The dominant center theory clearly influenced the Commissioner's decision here. I agree, however, with the Special Master that the rarity of centers may heighten their value over other positions, but as rare as centers may be, a phenomenal forward like Barry is at least as rare. Moreover, Webster had not at the time of the award last September demonstrated that he qualified for membership in that special fellowship of dominant centers.

 The two awards cannot be reconciled. To hold that the loss of a Barry, even taking into account age and the fact that he is not a center, may be sufficiently compensated for by the assignment of the contract of John Lucas and cash payment of $ 100,000 or in the alternative assignment of Houston's 1979 first round draft choice and $ 350,000 cash payment, while the loss of a Webster is worth more than double that seems patently incongruous.

 Lucas is a 6'3 guard, then 24 years of age, described as "an excellent player" but one who "would not fulfill the same role on the Golden State team as Barry, a 6'7 forward." Shelton's skills seem more closely parallel to Webster's than Lucas' to Barry's. Axelson rates Shelton in shooting 7, compared to Webster's 6, in rebounding 6, compared to Webster's 8, in ball handling 4, compared to Webster's 5, in defense 6, compared to Webster's 7, and overall 48 compared to Webster's 50. Axelson indicates that comparison cannot be made of players in different positions. However, Shelton had played both as center and forward which should afford a sounder basis for comparing him to Webster than comparing Lucas, a guard, to Barry, a forward. In any event, the Commissioner equated Lucas' skills to Barry's and Shelton's skills to Webster's in making the award, and presumably the needs of San Francisco and Seattle respectively, but Seattle's interest in Shelton should have been an ingredient which added to the value of his assignment to Seattle. As indicated earlier, while the Commissioner gave his reasons for his conclusion that assignment of Shelton alone would not make Seattle whole, he placed no value on the first round draft choice, nor did he articulate his reasons for the additional $ 450,000 cash payment.

 While the Commissioner's prior awards are proper considerations, neither Webster's value to New York, his record with New York, nor Shelton's showing in Seattle is an appropriate measure of the award's compliance with the Agreement. Evaluation must be made on the basis of factors which were known or should have been known at the time when the award was made.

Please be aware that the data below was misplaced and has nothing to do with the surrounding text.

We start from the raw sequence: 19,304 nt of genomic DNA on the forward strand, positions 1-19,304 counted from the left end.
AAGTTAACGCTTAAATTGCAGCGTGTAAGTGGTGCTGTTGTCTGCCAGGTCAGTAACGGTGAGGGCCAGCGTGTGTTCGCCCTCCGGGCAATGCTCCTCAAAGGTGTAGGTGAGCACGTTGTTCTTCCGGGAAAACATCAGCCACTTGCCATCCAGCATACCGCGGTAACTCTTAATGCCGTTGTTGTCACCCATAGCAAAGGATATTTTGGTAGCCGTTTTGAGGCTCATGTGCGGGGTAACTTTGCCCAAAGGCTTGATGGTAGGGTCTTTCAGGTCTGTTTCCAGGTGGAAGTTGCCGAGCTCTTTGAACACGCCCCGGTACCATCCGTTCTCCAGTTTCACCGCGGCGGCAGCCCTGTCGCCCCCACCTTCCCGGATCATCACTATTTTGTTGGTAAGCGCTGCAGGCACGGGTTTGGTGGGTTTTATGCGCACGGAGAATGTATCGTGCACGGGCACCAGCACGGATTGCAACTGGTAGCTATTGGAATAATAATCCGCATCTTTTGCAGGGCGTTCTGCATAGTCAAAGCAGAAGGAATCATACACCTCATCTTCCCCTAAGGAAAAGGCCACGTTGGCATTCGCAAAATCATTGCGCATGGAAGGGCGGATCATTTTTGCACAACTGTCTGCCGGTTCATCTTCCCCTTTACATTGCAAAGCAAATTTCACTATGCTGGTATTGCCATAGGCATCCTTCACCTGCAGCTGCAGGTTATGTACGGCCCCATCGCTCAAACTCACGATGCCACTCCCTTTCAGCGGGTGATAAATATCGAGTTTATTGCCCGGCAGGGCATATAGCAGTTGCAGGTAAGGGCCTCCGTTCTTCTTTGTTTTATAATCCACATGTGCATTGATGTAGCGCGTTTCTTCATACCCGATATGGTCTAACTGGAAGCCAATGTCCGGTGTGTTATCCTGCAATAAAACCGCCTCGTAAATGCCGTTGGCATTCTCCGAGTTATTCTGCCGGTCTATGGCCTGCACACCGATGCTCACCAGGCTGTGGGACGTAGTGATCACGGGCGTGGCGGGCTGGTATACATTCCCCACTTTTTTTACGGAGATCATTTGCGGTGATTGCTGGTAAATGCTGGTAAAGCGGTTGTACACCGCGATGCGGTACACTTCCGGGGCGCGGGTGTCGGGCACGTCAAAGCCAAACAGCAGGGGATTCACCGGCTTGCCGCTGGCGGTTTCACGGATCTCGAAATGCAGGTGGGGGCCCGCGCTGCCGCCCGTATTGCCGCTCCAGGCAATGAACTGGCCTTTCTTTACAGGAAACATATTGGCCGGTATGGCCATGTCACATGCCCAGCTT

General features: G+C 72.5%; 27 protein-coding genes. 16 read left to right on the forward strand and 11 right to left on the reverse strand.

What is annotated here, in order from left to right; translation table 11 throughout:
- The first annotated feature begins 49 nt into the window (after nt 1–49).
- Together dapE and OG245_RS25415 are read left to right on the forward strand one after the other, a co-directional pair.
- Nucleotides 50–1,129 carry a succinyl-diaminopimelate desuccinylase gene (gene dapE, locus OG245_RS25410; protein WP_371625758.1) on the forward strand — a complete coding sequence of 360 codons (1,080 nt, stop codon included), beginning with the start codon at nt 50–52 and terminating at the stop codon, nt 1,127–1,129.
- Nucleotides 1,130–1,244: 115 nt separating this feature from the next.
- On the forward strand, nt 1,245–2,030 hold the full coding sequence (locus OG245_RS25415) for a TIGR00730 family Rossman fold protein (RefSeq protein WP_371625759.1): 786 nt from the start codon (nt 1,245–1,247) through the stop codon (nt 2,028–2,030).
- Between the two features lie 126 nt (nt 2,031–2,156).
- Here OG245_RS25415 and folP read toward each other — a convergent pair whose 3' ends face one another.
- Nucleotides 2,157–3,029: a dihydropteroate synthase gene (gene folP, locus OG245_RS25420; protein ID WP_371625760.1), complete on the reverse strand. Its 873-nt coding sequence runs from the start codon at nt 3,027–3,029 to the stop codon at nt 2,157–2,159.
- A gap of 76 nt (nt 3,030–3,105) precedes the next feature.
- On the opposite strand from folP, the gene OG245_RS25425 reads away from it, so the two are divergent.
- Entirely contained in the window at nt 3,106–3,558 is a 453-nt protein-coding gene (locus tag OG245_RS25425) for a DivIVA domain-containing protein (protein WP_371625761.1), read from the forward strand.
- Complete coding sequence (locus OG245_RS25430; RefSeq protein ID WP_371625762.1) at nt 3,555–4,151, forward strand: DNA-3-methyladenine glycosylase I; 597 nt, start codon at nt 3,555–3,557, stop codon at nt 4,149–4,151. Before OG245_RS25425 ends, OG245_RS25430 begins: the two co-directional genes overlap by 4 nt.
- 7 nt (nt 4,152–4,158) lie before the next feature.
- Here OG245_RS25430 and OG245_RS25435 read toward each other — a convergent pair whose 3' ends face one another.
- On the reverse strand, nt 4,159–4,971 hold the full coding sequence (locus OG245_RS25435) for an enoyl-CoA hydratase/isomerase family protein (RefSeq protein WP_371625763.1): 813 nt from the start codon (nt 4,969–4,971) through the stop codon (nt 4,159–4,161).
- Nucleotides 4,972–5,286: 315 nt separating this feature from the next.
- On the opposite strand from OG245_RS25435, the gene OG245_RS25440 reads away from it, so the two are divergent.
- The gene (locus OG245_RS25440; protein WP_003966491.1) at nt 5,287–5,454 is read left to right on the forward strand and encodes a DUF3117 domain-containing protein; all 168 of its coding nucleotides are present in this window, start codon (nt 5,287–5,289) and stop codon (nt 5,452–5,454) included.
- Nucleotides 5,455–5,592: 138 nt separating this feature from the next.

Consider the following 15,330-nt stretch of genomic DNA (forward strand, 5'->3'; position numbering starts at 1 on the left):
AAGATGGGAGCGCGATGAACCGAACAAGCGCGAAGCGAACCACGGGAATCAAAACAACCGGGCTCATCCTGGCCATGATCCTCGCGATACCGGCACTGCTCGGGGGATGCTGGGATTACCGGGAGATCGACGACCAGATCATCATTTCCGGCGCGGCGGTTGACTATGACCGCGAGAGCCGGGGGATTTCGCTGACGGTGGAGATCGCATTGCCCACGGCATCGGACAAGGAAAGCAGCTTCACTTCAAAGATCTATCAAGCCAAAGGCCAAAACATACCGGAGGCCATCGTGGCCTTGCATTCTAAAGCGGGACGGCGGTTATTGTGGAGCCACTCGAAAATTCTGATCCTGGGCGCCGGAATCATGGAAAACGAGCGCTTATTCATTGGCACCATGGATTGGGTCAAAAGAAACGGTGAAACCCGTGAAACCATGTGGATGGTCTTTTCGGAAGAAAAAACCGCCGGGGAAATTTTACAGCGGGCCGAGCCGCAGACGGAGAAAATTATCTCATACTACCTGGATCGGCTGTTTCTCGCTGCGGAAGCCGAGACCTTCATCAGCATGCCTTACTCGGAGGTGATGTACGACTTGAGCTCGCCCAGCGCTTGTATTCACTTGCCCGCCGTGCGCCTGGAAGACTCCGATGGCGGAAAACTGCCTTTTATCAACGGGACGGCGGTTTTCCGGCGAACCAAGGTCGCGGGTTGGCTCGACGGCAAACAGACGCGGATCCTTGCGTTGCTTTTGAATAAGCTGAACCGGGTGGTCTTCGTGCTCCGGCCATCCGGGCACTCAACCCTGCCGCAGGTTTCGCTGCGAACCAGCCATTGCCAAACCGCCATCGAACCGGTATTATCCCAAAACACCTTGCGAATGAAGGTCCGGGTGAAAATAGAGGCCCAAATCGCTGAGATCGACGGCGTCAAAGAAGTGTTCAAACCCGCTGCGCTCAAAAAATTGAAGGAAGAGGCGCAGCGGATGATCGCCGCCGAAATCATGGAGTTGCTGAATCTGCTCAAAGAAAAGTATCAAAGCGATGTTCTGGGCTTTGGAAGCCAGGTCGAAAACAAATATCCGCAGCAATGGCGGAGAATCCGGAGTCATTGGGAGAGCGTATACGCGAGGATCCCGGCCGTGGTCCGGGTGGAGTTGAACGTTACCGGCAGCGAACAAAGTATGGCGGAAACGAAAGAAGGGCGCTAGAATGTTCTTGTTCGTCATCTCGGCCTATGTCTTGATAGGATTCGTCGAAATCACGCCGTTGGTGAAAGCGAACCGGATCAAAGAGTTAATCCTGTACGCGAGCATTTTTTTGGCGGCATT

The Special Master found the award excessive, and I agree. There is nothing in the two awards which would warrant awarding Seattle more than twice as much for the loss of a Webster, whose potential has not been fulfilled, then was awarded to San Francisco for the loss of one of the NBA's greatest players. The age factor might warrant $ 100,000 to $ 150,000 more in cash than was awarded to San Francisco, that is Shelton and $ 200,000 to $ 250,000 in cash or New York's 1979 first round draft choice and $ 450,000 but not a determination that is in excess of the alternatives offered for Barry's loss.


 Since the Special Master and I agree that the award was excessive and more than makes Seattle whole, the remaining issue is does that conclusion require that the award be set aside?

 Interpretation of paragraph 2C(1) of the Agreement set out in pertinent part below will determine the answer to that question. It states:


Under the compensation rule currently applicable in the NBA . . . if the new team and prior team are unable to agree upon the compensation to be paid to the prior team . . . the Commissioner of the NBA, who has full, complete and final jurisdiction of any dispute involving the new team and the prior team, is authorized, but not required, to make an award of compensation to the prior team. The award by the Commissioner may take the form of assignment of Player Contract(s) and/or draft choice(s) and/or cash. Although the decision of whether to award compensation and, if so, what form of compensation is fair and equitable, lies in the sole discretion of the Commissioner, the purpose of the compensation rule described above is not to serve as a penalty, but is to ensure that a team which loses . . . a player is, to the nearest extent possible, made whole for the loss of such player (emphasis supplied).